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Mountain Bike Park Planned for Deer Mountain

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SOURCE: Black Hills Pioneer

LEAD, SOUTH DAKOTA

Story By: Wendy Pitlick, Black Hills Pioneer

A mountain bike park in South Dakota is scheduled to open in 2023 at Deer Mountain.

Gerard Keating, owner of Keating Resources, the company responsible for developing land at Deer Mountain, recently announced plans to convert the former Deer Mountain Ski Area into a mountain bike park. He has hired trail designer Pete Costain, owner of Terraflow Trail Systems, a company responsible for designing mountain bike parks at the Yellowstone Club and in various locations in Montana. Under the current timeframe, park construction is expected to begin June 1, with an opening date of July 4, 2023.

Keating said the bike park is part of what he calls a synergetic experience that he plans to bring to the community, whereby residents and visitors alike are encouraged to experience the surrounding environment on their own terms.

“We’ve been studying other ski venues across the United States, and one thing that is consistent is that many of the ski resorts have had great success building mountain bike venues within their resorts and using their ski lifts and terrain to bring in customers,” Keating said. “Although I bike, I’m not an avid mountain biker, and I was slightly shocked at how many people are involved in the sport. To a point where some ski resorts are making more money off mountain biking than snow skiing. The Hills are growing so rapidly and biking is so popular, it just makes sense. We are fortunate to be within a mile from the Mickelson Trail. So people can come right off that and go up the mountain and have some fun.”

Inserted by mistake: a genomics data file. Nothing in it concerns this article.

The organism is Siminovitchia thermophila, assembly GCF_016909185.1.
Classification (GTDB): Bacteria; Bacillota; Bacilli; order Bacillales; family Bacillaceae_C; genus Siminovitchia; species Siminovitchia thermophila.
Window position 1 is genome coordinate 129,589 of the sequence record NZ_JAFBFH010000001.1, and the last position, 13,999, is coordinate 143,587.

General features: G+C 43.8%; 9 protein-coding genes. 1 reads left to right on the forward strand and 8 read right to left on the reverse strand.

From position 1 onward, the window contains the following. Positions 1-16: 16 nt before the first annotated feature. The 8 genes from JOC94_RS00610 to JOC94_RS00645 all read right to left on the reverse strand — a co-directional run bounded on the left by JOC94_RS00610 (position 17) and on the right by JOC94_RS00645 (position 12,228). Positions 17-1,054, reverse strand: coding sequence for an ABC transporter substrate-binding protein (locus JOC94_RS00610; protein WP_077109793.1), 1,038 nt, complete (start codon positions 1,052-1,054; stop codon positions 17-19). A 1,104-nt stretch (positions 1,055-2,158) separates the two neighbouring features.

Additionally, Keating said hikers will be welcome to ride the chair lift up to the top of the mountain and hike down.

Costain said the park will have 700 feet of vertical drop, which equates to downhill trails of about two miles. The park will utilize the former ski lift as a bike lift to transport bikers to the top of the mountain. Though official details have yet to be ironed out, Costain said there will be a fee to use the chair lifts, and a separate, lesser fee for users to ride some the trails using their own power.

“There will be trails for all abilities, with features ranging from traditional single-track trail to wide berms (banked corners), rollers, and tabletop jumps of all sizes, along with elevated wooden features,” Costain said. “The goal is for the park to accommodate all skill levels and allow riders to progress their skills with each visit.”

Costain said while the design is still in progress, the park will most definitely include free ride trails.

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